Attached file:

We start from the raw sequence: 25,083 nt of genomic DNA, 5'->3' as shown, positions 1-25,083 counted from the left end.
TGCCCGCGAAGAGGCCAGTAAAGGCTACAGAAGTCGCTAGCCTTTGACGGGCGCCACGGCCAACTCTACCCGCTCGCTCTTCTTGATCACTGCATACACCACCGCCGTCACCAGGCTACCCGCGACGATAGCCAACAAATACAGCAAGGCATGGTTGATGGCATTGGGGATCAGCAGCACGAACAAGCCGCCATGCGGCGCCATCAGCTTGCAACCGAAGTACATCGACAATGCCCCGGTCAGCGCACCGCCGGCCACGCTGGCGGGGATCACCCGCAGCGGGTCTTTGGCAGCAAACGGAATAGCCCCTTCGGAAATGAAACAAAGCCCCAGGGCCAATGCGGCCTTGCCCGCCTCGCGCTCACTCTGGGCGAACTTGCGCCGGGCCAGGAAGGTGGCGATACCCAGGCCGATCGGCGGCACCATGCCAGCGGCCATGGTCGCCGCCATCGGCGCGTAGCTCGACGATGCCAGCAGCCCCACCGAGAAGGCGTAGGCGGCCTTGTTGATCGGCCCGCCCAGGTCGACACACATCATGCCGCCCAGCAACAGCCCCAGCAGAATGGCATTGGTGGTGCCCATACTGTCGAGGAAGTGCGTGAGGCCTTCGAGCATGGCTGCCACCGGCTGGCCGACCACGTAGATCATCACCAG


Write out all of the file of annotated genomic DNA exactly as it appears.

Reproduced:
We start from the raw sequence: 25,083 nt of genomic DNA, 5'->3' as shown, positions 1-25,083 counted from the left end.
TGCCCGCGAAGAGGCCAGTAAAGGCTACAGAAGTCGCTAGCCTTTGACGGGCGCCACGGCCAACTCTACCCGCTCGCTCTTCTTGATCACTGCATACACCACCGCCGTCACCAGGCTACCCGCGACGATAGCCAACAAATACAGCAAGGCATGGTTGATGGCATTGGGGATCAGCAGCACGAACAAGCCGCCATGCGGCGCCATCAGCTTGCAACCGAAGTACATCGACAATGCCCCGGTCAGCGCACCGCCGGCCACGCTGGCGGGGATCACCCGCAGCGGGTCTTTGGCAGCAAACGGAATAGCCCCTTCGGAAATGAAACAAAGCCCCAGGGCCAATGCGGCCTTGCCCGCCTCGCGCTCACTCTGGGCGAACTTGCGCCGGGCCAGGAAGGTGGCGATACCCAGGCCGATCGGCGGCACCATGCCAGCGGCCATGGTCGCCGCCATCGGCGCGTAGCTCGACGATGCCAGCAGCCCCACCGAGAAGGCGTAGGCGGCCTTGTTGATCGGCCCGCCCAGGTCGACACACATCATGCCGCCCAGCAACAGCCCCAGCAGAATGGCATTGGTGGTGCCCATACTGTCGAGGAAGTGCGTGAGGCCTTCGAGCATGGCTGCCACCGGCTGGCCGACCACGTAGATCATCACCAG